True crime as entertainment is more popular now than ever, so many people feel as though they’re well acquainted with the law. However, most people have less knowledge about what happens after the bad guy is caught. When a criminal is caught, they are charged with the crime that law enforcement believes they committed. Then, the classifications of crimes committed depends on the alleged crime that has taken place. This week join us as we explore the classifications of crimes, from infractions to felonies.


Infractions are the lowest level crimes that people can commit. Generally, the person who committed the infraction does not even need to appear in court. Commonly, people know infractions as petty crimes. People with infractions usually just break local laws and ordinances. Legal officials design those ordinances in order to prevent nuisance behavior. Usually, this means no time in jail, just a simple fine

The most common type of infraction is speeding. Other common infractions include parking in a no parking zone, blocking a shoulder, and failing to brake at a stop sign. Obviously, many infractions are driving-centric, but there are other instances as well. Common non-driving infractions include breaking noise ordinances, littering, or running a business without the proper licenses.


Misdemeanors are minor crimes for which the maximum jail sentence is a year or less. Typically, this category covers a wide range of crimes. Everything from drug possession to battery falls under the umbrella of misdemeanors. Misdemeanors are often low-level offences where nobody involved incurred serious injury.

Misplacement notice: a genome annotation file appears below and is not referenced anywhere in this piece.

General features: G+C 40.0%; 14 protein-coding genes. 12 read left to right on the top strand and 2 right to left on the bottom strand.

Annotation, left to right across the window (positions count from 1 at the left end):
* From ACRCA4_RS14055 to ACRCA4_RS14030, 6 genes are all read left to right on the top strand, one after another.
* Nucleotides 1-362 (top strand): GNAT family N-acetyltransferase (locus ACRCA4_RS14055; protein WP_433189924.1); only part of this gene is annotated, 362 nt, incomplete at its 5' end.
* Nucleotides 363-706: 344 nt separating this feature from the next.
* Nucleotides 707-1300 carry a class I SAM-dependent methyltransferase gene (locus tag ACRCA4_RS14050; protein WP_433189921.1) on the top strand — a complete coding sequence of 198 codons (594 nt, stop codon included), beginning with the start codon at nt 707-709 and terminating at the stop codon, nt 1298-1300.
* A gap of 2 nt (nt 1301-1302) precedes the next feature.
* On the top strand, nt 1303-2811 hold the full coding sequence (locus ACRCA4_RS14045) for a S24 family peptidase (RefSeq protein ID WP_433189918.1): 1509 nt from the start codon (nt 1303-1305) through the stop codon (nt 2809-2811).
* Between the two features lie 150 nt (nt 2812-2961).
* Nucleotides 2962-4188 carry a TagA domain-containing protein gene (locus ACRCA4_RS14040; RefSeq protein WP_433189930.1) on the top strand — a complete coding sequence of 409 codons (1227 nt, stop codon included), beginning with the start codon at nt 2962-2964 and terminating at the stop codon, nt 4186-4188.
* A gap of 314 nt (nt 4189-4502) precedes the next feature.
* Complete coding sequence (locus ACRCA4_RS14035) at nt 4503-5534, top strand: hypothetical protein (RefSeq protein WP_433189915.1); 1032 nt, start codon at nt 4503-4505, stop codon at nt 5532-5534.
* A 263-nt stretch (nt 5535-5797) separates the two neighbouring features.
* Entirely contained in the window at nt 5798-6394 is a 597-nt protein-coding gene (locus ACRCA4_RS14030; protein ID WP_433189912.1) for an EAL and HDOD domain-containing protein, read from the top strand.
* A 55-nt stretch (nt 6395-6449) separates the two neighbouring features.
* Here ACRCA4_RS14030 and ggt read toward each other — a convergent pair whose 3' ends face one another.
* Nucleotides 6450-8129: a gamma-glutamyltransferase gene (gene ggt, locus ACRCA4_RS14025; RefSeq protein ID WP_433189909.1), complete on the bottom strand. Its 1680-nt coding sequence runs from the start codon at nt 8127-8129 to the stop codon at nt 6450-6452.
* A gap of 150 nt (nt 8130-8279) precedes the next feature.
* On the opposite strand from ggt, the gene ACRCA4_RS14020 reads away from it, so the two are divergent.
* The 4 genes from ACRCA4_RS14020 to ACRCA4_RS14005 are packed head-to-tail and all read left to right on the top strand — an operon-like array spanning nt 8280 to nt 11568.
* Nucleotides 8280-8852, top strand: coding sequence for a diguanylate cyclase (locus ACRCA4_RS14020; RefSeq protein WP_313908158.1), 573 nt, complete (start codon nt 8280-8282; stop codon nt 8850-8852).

The offences often carry the potential for violence, with little follow through. Additionally, misdemeanors are often first-time offenses. There are a variety of common misdemeanors in the state of Florida.

  • Simple battery, there must be no weapon and no long-term impacts of the violence.
  • DUI as long as the perpetrator is a first-time offender. Additionally, the person charged with DUI must not have caused anybody else bodily harm.
  • Prostitution as a first-time offense.
  • Possession of marijuana without a medical marijuana card. Must be less than an ounce, otherwise it is considered “intent to distribute.” That intention upgrades the possession to a felony.
  • Petty theft, the property must be valued under $300.
  • Resisting an officer, with no violence. Oftentimes, this means that the subject is simply running away or being belligerent.


Felonies are crimes that result in anywhere between five years in prison to a life sentence. Oftentimes the crimes are violent and have the potential for further violence. Felonies are classified in different degrees: capital, life, first-degree, second-degree, and third-degree. Capital felonies are the most serious, decreasing in severity until third-degree felonies.

Capital Punishment

A more common phrase in the public mind for capital punishment is the death penalty. In the modern justice system, judges often condemn criminals to capital punishment if they are repeat offenders of horrific crimes. For example, serial killers and serial rapists. However, many states are moving away from the death penalty.

Examples Of Felonies

Felonies encapsulate crimes all the way from tax evasion to treason.

  • Murder, attempted murder, manslaughter, or negligent homicide
  • Arson
  • Sexual assault and sexual battery
  • Distribution or manufacture of drugs
  • All types of abuse: child, elder, and animal
  • Abduction, particularly kidnapping
  • Aggravated assault and assault with a deadly weapon